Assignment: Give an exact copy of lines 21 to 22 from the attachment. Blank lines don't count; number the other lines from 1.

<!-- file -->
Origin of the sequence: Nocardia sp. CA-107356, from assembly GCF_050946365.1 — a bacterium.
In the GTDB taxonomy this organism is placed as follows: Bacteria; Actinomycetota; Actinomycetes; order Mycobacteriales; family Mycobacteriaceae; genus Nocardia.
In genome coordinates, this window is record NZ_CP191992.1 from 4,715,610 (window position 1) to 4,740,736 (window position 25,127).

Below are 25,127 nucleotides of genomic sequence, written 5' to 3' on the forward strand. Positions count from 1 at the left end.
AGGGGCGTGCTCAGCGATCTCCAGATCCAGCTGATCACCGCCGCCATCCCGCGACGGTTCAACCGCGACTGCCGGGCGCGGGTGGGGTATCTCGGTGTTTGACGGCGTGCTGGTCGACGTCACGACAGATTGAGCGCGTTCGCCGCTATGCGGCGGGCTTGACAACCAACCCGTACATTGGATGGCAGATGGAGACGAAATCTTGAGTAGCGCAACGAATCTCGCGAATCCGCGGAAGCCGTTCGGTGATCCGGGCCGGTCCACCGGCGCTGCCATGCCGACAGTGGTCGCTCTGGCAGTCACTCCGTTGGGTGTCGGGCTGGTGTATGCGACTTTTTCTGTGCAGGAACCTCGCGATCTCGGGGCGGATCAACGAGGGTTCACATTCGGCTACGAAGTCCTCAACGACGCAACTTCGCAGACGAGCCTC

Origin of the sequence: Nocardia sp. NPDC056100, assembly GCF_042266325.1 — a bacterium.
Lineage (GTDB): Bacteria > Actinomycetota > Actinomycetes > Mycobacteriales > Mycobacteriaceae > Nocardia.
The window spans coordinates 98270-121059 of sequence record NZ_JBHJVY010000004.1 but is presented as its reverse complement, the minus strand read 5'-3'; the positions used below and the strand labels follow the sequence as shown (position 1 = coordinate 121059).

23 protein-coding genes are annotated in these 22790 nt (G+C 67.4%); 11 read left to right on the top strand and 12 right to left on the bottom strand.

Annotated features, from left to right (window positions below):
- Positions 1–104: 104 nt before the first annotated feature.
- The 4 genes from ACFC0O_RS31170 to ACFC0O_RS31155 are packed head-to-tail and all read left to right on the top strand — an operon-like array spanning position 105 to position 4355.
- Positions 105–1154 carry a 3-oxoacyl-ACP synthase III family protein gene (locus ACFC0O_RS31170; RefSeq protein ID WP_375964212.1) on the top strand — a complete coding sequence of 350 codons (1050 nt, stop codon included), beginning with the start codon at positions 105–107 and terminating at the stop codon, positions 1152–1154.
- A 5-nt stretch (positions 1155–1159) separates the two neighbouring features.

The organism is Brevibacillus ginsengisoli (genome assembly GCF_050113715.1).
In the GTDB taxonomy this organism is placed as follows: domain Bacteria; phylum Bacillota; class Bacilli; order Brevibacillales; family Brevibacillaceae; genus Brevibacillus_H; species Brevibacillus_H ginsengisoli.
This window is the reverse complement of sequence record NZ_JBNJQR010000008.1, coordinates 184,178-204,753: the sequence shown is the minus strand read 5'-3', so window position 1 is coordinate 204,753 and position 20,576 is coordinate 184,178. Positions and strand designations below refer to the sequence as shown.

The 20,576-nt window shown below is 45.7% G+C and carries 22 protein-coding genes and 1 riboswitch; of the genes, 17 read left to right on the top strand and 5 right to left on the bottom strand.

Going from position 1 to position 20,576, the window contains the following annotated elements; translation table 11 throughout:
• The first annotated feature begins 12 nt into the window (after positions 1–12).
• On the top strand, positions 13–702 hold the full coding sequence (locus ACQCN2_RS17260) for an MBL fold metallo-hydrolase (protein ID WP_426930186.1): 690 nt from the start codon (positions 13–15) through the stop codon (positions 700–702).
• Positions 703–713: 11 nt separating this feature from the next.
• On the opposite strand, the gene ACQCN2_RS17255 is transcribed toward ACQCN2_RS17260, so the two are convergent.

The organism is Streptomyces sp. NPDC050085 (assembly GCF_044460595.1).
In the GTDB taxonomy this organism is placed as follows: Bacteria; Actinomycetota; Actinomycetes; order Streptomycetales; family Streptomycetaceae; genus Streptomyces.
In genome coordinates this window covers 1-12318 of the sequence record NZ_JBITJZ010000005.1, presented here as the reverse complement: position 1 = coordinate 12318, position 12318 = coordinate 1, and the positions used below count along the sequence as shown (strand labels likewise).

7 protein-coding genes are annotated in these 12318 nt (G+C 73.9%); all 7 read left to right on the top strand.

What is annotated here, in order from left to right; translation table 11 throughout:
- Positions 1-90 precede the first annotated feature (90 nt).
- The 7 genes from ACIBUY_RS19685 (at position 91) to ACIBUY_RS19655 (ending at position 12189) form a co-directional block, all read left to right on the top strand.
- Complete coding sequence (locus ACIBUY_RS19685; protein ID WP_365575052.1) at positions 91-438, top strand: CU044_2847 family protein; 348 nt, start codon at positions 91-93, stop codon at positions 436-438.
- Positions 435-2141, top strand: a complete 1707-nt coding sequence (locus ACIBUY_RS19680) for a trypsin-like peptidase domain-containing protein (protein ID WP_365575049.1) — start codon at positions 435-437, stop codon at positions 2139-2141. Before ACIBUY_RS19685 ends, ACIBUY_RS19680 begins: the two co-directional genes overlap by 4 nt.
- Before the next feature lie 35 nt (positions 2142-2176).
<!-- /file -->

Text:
• On the top strand, positions 13–702 hold the full coding sequence (locus ACQCN2_RS17260) for an MBL fold metallo-hydrolase (protein ID WP_426930186.1): 690 nt from the start codon (positions 13–15) through the stop codon (positions 700–702).
• Positions 703–713: 11 nt separating this feature from the next.